Herb Blurb October 2018

Happy Fall! My favorite season. We are in the last bountiful month of the fall harvest season featuring pumpkins, apples, pears, kale, and all the cooler veggies. Corn mazes, harvest and pumpkin festivals abound. It’s wonderful weather for hiking and biking or just long walks in the cool, crisp air of autumn. Halloween festivities will begin with haunted houses and ghost tours. I can be found screaming through at least one each year with whoever I can talk into going with me. My husband refuses, I guess he’s too scared.

Throw a harvest party or potluck, check out a new hike or park and enjoy this beautiful season.

You will thank yourself for getting those snow tires on early before the tire store crowds and chaos of the first real snow. Put your window scraper in, I like to add a broom for faster snow removal. It’s also a good idea to throw in some boots, a flashlight, cat litter for traction and extra outdoor wear. You’ll feel ready for anything.

The Herbalist’s Happy Hour – Crafted Cocktails and Tapas from the Garden is out on Amazon.
A great reference for cooking up easy, fresh, delicious drinks and appetizers for entertaining and enjoying. You want this book! Get it here.

Upcoming Classes


Scrumptious Holiday Appetizers, Cooking Class and Dinner, Denver Botanic Gardens

Scrumptious Holiday Appetizers, Cooking Class and Dinner, Denver Botanic Gardens, Thursday, November 15, 6 – 8:30 pm. $59/ $54, members. info here
Take the stress out of the holidays and add some pizzazz to your entertaining with these easy, elegant offerings. We will make Baby Crab Cakes with Chive Aioli, Tamari Pumpkin Seeds, smoky Baba Gahoush, creamy Queso Fundido with Chorizo, Lemon Rosemary Olives and savory Veggie Flatbread. Recipes and generous tastings provided. Be the hit of the holiday season!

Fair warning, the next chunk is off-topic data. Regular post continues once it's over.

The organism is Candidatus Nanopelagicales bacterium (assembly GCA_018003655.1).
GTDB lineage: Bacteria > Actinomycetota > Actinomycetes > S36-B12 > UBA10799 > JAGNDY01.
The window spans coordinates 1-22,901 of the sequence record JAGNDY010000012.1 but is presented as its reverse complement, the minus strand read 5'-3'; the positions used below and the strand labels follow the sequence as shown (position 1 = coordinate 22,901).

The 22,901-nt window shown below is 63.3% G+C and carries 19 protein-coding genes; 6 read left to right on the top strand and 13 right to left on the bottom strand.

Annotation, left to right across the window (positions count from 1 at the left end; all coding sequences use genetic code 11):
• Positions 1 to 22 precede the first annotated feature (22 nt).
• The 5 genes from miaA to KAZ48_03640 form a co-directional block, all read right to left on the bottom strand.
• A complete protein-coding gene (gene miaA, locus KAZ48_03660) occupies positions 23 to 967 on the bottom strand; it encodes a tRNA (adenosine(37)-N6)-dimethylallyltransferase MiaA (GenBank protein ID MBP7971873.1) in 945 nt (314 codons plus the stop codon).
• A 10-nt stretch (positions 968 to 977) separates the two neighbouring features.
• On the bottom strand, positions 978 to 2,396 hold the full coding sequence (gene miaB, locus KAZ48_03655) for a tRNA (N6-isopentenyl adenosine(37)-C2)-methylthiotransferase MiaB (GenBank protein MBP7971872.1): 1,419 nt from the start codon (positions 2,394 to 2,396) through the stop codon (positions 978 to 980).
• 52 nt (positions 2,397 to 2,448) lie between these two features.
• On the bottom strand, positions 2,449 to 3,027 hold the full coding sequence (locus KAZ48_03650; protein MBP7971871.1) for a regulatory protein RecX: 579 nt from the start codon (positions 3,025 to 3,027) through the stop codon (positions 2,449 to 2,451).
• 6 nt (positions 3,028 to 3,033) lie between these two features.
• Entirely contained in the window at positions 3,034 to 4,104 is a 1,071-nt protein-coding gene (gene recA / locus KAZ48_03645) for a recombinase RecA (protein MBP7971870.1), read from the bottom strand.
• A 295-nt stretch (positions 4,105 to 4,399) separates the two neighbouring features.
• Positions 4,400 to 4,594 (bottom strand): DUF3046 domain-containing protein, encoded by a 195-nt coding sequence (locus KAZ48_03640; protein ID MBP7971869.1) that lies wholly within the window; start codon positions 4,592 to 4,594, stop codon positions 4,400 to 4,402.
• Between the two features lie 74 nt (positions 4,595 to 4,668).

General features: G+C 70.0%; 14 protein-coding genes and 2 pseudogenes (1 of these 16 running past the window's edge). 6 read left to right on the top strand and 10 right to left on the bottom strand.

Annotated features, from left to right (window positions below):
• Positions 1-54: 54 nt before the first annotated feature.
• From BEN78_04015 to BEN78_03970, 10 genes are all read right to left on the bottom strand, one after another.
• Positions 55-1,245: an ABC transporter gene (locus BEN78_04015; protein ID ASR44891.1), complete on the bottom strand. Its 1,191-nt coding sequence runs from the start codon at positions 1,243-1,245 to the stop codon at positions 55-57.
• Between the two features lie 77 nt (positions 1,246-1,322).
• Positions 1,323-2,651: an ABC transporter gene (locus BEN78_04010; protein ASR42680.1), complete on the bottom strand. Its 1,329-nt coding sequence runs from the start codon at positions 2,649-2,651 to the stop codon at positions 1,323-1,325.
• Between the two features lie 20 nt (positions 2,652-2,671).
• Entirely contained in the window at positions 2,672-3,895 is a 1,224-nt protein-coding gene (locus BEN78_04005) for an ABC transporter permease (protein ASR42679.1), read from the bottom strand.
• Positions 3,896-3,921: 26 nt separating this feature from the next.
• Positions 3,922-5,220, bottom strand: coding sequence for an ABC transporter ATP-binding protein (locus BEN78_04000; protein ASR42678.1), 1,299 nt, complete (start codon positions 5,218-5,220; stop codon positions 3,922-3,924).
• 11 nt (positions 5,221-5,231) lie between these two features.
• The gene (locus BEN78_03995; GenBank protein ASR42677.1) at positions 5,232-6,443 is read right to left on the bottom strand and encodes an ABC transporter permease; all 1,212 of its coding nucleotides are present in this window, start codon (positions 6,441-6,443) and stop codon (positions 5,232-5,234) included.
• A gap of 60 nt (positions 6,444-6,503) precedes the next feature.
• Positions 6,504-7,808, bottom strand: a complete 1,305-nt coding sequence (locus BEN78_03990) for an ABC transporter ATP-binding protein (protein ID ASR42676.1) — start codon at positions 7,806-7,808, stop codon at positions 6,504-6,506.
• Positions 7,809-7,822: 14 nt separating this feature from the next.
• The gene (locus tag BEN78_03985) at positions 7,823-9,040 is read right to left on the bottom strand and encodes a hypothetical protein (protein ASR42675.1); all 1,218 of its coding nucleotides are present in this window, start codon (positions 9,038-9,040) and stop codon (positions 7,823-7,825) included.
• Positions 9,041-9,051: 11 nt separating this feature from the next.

Gifts from the Garden, Denver Botanic Gardens

Gifts from the Herb Garden, Denver Botanic Gardens, Saturday, December 1, 9:30 am to noon, $59, $54 member. info here.
Spend a fun morning crafting enchanting gifts to delight friends and family. Make and take home chocolate delights including delicious chocolate nut clusters and irresistible chocolate dipped candied ginger and orange peel. Learn how to make spicy/sweet cocktail nuts, a soothing lavender lip balm, a pressed-flower glass candle holder and pot up some narcissus for fragrant blooms. We’ll have chai tea and scones to keep that creative juice going. Recipes and all materials included. Treat yourself!

Fun Things to Do


october in colorado

Cider Days, Lakewood, October 6 and 7, Lakewood Heritage Center. Music, history, tractor pulls, pie eating contest and more.  http://www.lakewood.org/ciderdays/

Pumpkin Festival, October 6 and 7, Four Mile House, Denver. Pumpkin patch, hayrides, food trucks and more. http://fourmilepark.org/

Pumpkin Harvest Festival, October 12-14, Denver Botanic Gardens @ Chatfield Farms. Pumpkin patch, corn maze, and more. www.botanicgardens.org/events/special-events/pumpkin-festival

Crafts Spirit Festival, October 19 - 21, Breckenridge. Creative cocktails, small-batch distillers, seminars, historic and haunted tours, sampling and great views.  info here

23rd Annual Emma Crawford Coffin Race and Parade, October 27, Manitou Springs. The parade starts at noon with 70 teams racing coffins down Manitou Avenue. Beer garden, music, and costumes galore.

Halloween Happenings, Great fun from cemetery tours, zombie crawls, Victorian horrors at the Molly Brown house and fright fests. Check out www.denver.org/things-to-do/fall-winter/halloween/ for all the options.

Free Days
Denver Art Museum, Saturday, October 6
Colorado Railroad Museum, Thursday, October 11
Four Mile Historic Park, Friday, October 12, noon to 4pm
Denver Museum of Nature and Science - Sunday, October 14
Clyfford Still Museum, every Friday from 5-8pm

october in colorado



fall gardening in colorado